According to data from the Direct Marketing Association, you can expect a ROI of $38 for every $1 you invest in email marketing. This fact is further established by statistics from Monetate — based on an analysis of over 500 million shopping experiences — that found that email is the highest converting source of traffic… converting more than search and social traffic combined.
In fact, email is so powerful that it consistently accounts for the most holidays sales — in Black Friday 2015, email accounted for 25.1 percent of all sales. That’s the highest of every traffic source, and much more significant compared to the 1.6 percent of sales generated by social media.
With all these facts established, it is important to realize that there’s a right and wrong way to go about email marketing. Statistics from Microsoft reveal that the inbox of the average email user is made up of 50 percent newsletters and 20 percent social network updates. To help you get the best from your email marketing efforts, I digged into research to present you some proven ways to do more effective email marketing.
Incentivize People to Join Your List
If you ask many people what the fastest way to build an email list, they will give a variety of answers ranging from investing in social media to having neatly designed forms and a clear message encouraging people to sign up. But, what indeed is the fastest way to build an email list? Offering an incentive!
By offering an incentive, many people have been able to quadruple the number of subscribers they get on a regular basis, permanently. In fact, offering incentives is so effective that Flyte New Media was able to increase their monthly subscriptions by 5,000 percent simply by offering an incentive. The initial message they used to try to get people to sign up was “Join Our Mailing List.” By changing this and offering an incentive, however, they were able to massively boost opt ins.
Segment Subscribers from the Get-Go
The traditional way of building an email list is to have the same sign up form on all pages of your site, lumping all users together and sending them the same messages. With this traditional approach, if you run a marketing blog someone who is interested in getting more traffic and someone who is interested in improving conversions will be getting the same message. Of course there must be a better way to go about this!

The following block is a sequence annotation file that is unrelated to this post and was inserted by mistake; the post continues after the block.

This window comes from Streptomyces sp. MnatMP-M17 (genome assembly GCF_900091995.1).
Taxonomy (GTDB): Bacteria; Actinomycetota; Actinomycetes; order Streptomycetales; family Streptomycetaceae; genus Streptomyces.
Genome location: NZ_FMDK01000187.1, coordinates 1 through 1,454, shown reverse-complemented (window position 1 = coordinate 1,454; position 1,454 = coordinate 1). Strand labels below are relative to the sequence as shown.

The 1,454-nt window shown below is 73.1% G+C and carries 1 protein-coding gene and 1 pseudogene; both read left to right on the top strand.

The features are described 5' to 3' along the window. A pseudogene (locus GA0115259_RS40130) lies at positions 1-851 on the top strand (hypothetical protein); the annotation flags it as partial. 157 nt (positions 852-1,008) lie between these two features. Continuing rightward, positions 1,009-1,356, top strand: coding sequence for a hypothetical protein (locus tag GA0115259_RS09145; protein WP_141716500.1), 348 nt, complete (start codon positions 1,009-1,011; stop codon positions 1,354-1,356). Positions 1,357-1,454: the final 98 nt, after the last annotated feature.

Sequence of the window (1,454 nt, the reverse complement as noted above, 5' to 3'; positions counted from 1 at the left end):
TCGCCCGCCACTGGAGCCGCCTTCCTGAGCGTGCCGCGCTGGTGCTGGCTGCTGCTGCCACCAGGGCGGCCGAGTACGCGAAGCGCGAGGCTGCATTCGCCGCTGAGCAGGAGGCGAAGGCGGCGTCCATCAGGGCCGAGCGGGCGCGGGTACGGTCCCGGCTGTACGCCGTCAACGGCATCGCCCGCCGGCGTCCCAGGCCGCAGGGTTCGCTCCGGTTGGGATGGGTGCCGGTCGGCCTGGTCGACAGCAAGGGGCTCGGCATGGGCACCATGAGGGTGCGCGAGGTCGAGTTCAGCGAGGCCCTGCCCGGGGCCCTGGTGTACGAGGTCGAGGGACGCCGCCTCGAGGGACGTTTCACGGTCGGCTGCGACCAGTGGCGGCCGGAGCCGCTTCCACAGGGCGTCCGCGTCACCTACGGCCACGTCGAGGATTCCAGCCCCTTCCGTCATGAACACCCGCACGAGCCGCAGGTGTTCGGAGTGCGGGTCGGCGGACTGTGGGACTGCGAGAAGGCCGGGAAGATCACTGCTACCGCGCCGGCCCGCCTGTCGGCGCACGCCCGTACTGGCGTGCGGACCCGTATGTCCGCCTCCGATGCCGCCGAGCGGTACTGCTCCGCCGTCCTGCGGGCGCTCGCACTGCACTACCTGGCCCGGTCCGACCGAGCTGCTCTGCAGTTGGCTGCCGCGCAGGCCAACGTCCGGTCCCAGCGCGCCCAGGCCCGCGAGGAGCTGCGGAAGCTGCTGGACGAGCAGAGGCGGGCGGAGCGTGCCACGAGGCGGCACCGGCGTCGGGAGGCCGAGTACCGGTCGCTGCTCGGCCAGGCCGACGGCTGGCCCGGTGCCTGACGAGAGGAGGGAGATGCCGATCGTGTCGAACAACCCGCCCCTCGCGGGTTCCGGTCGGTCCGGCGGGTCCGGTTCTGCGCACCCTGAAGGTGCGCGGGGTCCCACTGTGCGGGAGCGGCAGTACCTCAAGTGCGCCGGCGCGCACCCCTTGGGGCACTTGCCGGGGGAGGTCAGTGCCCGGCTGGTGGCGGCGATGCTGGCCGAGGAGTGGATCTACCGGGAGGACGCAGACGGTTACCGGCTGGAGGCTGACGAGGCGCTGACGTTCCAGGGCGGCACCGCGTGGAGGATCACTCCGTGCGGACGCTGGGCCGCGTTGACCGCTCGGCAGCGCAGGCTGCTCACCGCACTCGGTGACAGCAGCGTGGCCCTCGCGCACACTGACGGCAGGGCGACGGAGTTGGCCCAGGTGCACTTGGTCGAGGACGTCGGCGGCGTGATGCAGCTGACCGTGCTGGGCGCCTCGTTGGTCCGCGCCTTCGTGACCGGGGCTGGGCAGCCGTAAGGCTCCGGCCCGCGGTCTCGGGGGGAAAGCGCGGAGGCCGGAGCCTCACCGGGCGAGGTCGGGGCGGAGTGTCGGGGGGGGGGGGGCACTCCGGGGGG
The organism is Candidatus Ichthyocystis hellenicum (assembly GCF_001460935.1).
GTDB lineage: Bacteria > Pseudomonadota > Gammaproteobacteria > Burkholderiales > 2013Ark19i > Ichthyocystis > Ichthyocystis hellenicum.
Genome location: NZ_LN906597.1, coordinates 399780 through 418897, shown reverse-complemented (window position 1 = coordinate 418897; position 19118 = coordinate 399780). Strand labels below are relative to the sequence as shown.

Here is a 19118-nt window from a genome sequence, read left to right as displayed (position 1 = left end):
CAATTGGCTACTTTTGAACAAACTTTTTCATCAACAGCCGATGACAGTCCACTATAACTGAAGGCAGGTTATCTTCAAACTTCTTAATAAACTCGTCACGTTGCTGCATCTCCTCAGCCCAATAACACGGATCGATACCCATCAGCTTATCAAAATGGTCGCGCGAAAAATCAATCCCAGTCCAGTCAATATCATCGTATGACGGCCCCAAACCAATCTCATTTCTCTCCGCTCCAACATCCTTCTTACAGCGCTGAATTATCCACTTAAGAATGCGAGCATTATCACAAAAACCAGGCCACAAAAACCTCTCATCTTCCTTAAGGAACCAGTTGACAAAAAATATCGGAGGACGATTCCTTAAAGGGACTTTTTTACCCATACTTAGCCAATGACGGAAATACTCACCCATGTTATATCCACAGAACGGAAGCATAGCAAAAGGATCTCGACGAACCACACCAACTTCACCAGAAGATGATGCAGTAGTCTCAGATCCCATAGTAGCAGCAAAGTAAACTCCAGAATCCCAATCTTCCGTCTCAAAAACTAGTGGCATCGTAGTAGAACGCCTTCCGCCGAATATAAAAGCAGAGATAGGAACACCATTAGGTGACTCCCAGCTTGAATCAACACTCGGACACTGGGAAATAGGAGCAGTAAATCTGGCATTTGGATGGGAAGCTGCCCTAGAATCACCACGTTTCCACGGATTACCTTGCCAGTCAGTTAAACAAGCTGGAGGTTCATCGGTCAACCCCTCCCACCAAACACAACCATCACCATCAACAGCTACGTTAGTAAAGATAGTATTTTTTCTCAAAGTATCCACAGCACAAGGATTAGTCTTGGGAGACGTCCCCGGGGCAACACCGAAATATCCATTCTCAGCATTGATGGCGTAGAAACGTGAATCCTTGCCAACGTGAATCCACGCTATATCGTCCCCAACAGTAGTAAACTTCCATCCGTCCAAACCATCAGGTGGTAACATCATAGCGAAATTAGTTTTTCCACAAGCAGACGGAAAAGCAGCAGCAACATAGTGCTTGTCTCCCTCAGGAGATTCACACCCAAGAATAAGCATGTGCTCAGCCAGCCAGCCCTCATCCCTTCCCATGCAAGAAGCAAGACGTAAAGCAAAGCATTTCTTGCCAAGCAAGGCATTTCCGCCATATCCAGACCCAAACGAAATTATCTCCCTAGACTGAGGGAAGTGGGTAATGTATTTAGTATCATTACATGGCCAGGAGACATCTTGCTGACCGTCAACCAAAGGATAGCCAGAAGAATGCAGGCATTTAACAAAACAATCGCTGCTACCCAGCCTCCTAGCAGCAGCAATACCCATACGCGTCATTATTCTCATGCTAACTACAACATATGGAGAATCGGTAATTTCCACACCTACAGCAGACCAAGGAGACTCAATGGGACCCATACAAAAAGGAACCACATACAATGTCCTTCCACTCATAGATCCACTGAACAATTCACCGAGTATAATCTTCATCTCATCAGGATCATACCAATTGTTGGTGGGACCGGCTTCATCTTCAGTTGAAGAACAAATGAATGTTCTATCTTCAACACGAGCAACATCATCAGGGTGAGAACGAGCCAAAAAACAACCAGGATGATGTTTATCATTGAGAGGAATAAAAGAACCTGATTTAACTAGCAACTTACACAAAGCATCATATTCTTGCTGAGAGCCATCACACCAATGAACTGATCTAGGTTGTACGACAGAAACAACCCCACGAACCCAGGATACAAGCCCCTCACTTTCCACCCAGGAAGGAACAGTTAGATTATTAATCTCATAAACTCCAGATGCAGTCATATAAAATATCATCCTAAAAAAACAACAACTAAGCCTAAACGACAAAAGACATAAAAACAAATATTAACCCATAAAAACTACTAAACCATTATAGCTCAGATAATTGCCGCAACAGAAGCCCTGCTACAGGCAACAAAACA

By segmenting your subscribers — right from when they sign up to your email list — you can ensure that you’re able to send only relevant, targeted messages to subscribers. In fact, segmentation is so powerful that, in a study, MarketingSherpa found that it is possible to boost conversion rates by up to 208 percent simply by sending targeted emails to segmented subscribers instead of sending the usual batch-and-blast messages. Data from Mailchimp also shows that segmented email campaigns usually result in 14.64 percent higher open rates and 60 percent higher click through rates.
Send More Frequent Emails
Most people email their list infrequently — perhaps once a week or once a month, based on the assumption that they do not want to “disturb subscribers.” But how effective is that? If you are sending an email once a month or once every few months, there’s a high likelihood that most of your subscribers won’t even remember you.
In marketing, there is a rule of 7 that says that the average customer needs to see your offer at least seven times before really noticing it. In the same way, more emails is always usually a good thing — especially if you have been very infrequent with your emailings. UK insurance company Aviva was able to record massive gains simply by increasing send frequency. By increasing send frequency, Aviva was able to increase unique clicks by 304 percent, email revenue by 45 percent and requested insurance quotes by 48 percent.
Of course, this should be done artfully — too many emails is one of the top reasons people cite for unsubscribing from email lists. However, if done properly, sending more emails will always improve conversions, revenue and traffic.